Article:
3 Deadly Diseases You Can Discover for $199

By Top.me
Top.me

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Home DNA testing kits are now within the financial means of most working people, and the somewhat uncomplicated procedure of spitting into a bottle and sending the sample off to a laboratory in a pre-addressed envelope has an irresistible appeal to all but the very laziest of folk.

But beyond the fascination of discovering long-lost relatives around the globe and acquiring precise percentages on our hitherto unknown ethnic make-up there are some very good reasons why we should want to know about our heredity, and none of them better than the need to understand the degree of our susceptibility to potentially life-changing if not life-threatening illnesses.

If we know we are vulnerable we can sometimes take precautions, or at the very least make the necessary plans for our families. One way of acquiring the information we need is through 23andMe’s FDA-approved service, which for a fee of $199 will provide us with the information we need in order to make an informed analysis of our chances of contracting such conditions as Parkinson’s Disease, Alzheimer’s or Ovarian Cancer.

Identifying the Risk of Parkinson’s, Alzheimer’s and Ovarian Cancer

23andMe’s offering provides us with the necessary tools to enable us to identify and evaluate any increase risk of developing each of these illnesses based upon our own particular genetic lineage. Each of them has a hereditary element and therefore our risks may be increased depending upon our family histories. Parkinson’s Disease is a long-term degenerative disorder of the nervous system affecting bodily movement and both the motor and later the non-motor system. The Parkinson’s Foundation provides expert care to over 145,000 people through its renowned Centers of Excellence.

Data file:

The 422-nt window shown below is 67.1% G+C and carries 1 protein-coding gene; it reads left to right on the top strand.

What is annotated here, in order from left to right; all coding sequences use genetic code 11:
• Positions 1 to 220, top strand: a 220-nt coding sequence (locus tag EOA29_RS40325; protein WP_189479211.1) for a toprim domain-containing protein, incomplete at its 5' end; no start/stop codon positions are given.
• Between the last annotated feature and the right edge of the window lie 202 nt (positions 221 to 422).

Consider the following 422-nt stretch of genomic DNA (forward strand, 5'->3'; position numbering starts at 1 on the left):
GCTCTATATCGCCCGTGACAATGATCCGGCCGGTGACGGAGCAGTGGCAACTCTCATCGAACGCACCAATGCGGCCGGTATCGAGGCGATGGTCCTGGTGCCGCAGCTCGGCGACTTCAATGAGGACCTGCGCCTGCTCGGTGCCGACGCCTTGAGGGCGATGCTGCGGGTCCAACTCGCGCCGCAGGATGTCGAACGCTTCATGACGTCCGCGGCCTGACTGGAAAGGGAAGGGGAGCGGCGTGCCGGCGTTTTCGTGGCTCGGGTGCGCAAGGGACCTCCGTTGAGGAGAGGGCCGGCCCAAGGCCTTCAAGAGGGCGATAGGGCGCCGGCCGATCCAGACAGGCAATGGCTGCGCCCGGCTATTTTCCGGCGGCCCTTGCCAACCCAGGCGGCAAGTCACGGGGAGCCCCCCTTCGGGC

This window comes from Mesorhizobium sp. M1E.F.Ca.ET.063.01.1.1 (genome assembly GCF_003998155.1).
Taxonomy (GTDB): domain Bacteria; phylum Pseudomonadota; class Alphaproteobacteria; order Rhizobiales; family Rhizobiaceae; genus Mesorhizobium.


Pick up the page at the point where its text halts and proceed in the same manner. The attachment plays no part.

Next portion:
Alzheimer’s Disease is another condition which is made more likely in the event of a family predisposition to the illness. According to the Alzheimer’s Association nearly six million Americans are already living with the disease and this is on course to rise to a frightening fourteen million by 2050. Alzheimer’s is the most common form of dementia and can cause serious memory problems and well as issues with thinking and behavior. The American Cancer Society identifies Ovarian Cancer as yet another condition which is more prevalent amongst those with a family history of the disease, due to certain identifiable mutations in the BRCA1 and BCRA2 genes. For those especially at risk a hysterectomy reduces the chances of developing this cancer by around one third, notwithstanding that it is a somewhat drastic solution.

In all of the above cases a family history of these conditions increases the chances of them being contracted by a descendant. DNA testing clearly enables those within at-risk groups to consider the need for any preventative measures over and above those general lifestyle changes which are beneficial to all.

Why the Risk of Hereditary Illness Can Be Overstated

Whatever the increased risk of illness that comes about as a consequence of family history, it is quite a different thing to suggest that this raised susceptibility actually makes illness probable or likely. In most instances the initial risk will have been negligible, and the genetically-accelerated risk incurred only slightly less so. In practice the probability will have shifted by no more than a few percentage points, and so the case for proactive intervention remains small. By way of an example, the risk of Alzheimer’s is increased by approximately one percent where deterministic genes are at play. In other words whilst the likelihood of developing the condition increases if there is a family history, it actually increases from very little chance to ever so slightly more chance. Any decision to make drastic lifestyle adjustments should be with this fact in mind.

A failure to make this point clearly and proportionately was what led in part to the decision in 2013 by the Food and Drug Administration (FDA) to order 23andMe to discontinue marketing its product, challenging the accuracy of the claim made in the company’s promotional material. Although the suspension has been lifted, it was a clear and unambiguous statement of intent.

An increased vulnerability to a particular condition therefore should be acknowledged but not overreacted to. Almost invariably the chances of developing the condition because one or two of our ancestors did so remains very small, and is seldom a good reason to start chopping off limbs or engaging in a drastic lifestyle alteration.